Ex-Priest Who Operated East Timor Children's Shelter Indicted for Sexual Abuse of Minors

A former Catholic priest was indicted this week by a federal grand jury in Washington, D.C., for the alleged sexual abuse of children at a "shelter home" he founded abroad.

Richard Daschbach, 84, was on Thursday charged with seven counts of engaging in illicit sexual conduct in Timor-Leste, also known as East Timor. Daschbach, a U.S. citizen, was originally from Pennsylvania but has resided in what is now known as Timor-Leste for more than 50 years. He founded the Topu Honis shelter in 1992. Since 2018, at least 15 of his alleged victims have accused him of sexually abusing them while they were children residing at the shelter.

Daschbach was defrocked by the Vatican in 2018 after allegedly admitting to molesting children. The former priest is currently facing trial in Timor-Leste on charges of sexually abusing multiple girls under the age of 14 and could face 20 years in prison if convicted. In 2019, he was charged in the U.S. on three related counts of wire fraud, charges that carry maximum sentences of 20 years each. Each of the seven counts in Friday's U.S. indictment carries sentences of up to 30 years.

"This case shows that we will use the full extent of the law to prosecute U.S. citizens who allegedly prey on children, no matter how far we must go to bring them to justice," acting U.S. Attorney Channing D. Phillips for the District of Columbia said in a statement. "Together with our law enforcement partners, we must ensure that people placed in positions of trust do not betray their responsibilities to help the children who depend upon them."

Richard Daschbach Child Sex Abuse Catholic Timor-Leste
Former Catholic Priest Richard Daschbach was indicted in the U.S. for allegedly sexually abusing minors abroad on Thursday. Daschbach is pictured above during his trial on similar charges in Dili, Timor-Leste, on June 9, 2021. VALENTINO DARIEL SOUSA/AFP/Getty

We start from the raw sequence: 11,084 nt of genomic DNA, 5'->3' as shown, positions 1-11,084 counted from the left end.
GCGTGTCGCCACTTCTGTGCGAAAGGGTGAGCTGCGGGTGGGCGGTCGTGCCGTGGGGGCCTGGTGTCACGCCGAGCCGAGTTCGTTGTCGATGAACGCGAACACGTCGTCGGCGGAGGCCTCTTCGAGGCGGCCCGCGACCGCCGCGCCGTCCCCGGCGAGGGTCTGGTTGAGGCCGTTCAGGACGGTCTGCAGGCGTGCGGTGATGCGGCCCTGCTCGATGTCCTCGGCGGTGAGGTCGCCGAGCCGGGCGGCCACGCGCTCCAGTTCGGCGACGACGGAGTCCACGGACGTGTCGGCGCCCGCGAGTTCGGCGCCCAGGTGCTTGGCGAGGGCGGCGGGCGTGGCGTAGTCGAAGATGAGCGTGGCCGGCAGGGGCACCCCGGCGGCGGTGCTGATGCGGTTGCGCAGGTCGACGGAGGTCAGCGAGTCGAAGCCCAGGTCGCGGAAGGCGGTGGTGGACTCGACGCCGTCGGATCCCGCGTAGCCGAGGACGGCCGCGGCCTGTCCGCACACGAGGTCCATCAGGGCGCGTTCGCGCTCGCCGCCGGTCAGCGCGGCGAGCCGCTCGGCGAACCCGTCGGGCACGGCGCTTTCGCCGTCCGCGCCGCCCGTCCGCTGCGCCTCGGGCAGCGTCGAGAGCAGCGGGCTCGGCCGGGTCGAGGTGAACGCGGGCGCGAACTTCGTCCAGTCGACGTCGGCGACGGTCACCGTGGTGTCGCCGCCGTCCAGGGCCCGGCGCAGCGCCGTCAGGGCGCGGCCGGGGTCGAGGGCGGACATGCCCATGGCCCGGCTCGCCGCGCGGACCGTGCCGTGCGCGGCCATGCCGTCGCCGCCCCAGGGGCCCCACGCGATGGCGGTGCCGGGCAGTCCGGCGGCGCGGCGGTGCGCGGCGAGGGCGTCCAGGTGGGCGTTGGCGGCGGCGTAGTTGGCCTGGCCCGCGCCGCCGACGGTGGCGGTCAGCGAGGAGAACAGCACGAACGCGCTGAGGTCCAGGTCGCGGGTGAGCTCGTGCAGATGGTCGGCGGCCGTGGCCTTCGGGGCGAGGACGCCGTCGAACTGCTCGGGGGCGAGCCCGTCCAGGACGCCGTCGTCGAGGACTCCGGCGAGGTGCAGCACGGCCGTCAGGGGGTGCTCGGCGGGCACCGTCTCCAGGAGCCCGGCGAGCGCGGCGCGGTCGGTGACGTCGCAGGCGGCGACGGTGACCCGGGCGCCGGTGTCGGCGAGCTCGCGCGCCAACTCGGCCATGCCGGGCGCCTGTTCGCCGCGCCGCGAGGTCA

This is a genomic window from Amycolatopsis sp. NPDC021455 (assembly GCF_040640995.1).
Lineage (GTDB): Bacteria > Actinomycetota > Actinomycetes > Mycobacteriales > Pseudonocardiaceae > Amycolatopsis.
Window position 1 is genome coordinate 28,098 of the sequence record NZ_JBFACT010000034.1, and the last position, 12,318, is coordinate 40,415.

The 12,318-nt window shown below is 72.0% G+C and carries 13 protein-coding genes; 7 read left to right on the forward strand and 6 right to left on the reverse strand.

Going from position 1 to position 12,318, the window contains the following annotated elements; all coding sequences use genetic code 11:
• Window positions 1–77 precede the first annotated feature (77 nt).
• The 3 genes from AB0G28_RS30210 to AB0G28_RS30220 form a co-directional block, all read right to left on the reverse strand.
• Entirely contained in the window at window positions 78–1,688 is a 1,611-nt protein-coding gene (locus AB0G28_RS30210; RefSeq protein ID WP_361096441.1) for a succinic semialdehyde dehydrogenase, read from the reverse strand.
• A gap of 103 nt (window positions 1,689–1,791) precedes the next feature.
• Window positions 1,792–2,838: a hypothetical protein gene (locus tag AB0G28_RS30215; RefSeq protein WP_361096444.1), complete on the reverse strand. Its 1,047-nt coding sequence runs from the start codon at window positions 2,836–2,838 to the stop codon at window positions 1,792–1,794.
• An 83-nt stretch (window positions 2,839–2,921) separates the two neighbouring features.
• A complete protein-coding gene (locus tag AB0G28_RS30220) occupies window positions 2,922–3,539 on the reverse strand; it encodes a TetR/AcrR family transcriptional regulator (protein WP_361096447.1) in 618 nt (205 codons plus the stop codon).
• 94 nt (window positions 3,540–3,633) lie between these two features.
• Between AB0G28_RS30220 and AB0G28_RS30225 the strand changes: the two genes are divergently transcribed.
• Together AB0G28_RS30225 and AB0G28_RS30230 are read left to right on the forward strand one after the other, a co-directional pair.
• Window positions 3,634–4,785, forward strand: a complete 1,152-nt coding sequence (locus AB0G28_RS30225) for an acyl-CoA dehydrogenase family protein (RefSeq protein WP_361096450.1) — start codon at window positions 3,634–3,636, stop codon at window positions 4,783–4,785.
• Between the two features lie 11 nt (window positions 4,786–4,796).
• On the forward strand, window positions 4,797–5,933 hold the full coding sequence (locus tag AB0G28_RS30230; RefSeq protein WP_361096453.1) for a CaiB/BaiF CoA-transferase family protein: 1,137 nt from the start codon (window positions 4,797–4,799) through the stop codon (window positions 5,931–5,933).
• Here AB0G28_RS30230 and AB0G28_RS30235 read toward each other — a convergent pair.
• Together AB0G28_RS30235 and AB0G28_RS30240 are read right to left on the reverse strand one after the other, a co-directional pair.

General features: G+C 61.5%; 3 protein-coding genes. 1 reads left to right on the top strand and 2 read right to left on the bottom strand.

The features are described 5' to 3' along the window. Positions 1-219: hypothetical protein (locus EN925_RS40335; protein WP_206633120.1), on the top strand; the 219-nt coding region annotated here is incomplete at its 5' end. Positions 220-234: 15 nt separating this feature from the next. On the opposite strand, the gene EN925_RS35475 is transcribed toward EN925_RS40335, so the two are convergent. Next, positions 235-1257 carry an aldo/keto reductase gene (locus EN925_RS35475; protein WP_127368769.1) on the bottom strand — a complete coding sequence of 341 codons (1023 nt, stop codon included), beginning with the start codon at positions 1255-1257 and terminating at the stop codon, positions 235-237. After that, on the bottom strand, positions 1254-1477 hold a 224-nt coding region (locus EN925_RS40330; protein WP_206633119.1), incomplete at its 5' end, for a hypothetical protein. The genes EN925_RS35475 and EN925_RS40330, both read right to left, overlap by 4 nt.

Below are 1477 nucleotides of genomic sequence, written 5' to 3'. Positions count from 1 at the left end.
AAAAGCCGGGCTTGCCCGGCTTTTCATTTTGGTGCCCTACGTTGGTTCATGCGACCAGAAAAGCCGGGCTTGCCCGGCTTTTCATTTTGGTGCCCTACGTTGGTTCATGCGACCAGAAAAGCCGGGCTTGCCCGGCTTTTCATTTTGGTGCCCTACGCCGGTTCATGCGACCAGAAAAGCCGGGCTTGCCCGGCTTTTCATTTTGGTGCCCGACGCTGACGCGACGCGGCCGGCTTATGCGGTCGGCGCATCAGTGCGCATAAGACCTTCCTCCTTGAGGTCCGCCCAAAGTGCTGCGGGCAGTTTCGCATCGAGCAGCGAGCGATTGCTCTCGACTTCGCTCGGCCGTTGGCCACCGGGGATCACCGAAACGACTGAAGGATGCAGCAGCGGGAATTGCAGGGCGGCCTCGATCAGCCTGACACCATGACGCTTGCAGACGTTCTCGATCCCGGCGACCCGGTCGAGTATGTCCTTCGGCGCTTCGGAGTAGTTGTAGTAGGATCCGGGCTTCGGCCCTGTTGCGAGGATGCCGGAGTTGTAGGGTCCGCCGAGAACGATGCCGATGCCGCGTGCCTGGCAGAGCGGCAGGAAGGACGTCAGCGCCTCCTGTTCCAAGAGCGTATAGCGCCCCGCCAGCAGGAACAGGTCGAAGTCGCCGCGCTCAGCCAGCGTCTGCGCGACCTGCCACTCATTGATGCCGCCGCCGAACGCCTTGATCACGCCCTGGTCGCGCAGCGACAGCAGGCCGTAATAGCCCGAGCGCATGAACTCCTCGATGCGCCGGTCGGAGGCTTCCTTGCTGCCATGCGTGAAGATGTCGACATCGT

"This indictment represents a significant step toward accountability for harms suffered by multiple vulnerable children allegedly victimized by this defendant," added Assistant Attorney General Kenneth A. Polite Jr. of the Department of Justice's (DOJ) Criminal Division.

Five of Daschbach's accusers, who each remained anonymous over fears that they could face retribution, in April told the Associated Press that the former priest's abuse was typically preceded by a nightly ritual where he would single out one young girl to sit on his lap while surrounded by other children and shelter staff who were praying and singing hymns.

At the end of the ritual, Daschbach would allegedly take the chosen girl with him into his room, where he would strip into boxer shorts and a t-shirt before undressing and molesting or raping the girl. One of his alleged victims said that she had trouble reconciling the abuse she experienced with the fact that Daschbach was respected and beloved in heavily Catholic Timor-Leste.

"When I was getting abused, I was like, 'Is this sort of like the payment?'" the accuser told the AP. "That's what I was computing in my head...'This must be the price that I have to pay to be a part of this.' You know, like those shiny little dresses that these girls are wearing to church. That's not free. This is the price tag."

Court documents reviewed by the AP reportedly indicated that Daschbach's defense in the Timor-Leste trial is centered on a claim that he is the victim of a conspiracy. The outlet also interviewed foreign donors who helped fund the Topu Honis shelter, two of whom alleged that Daschbach non-clamantly admitted to being a pedophile when asked during a face-to-face meeting.

Newsweek reached out to the DOJ for comment but did not hear back in time for publication.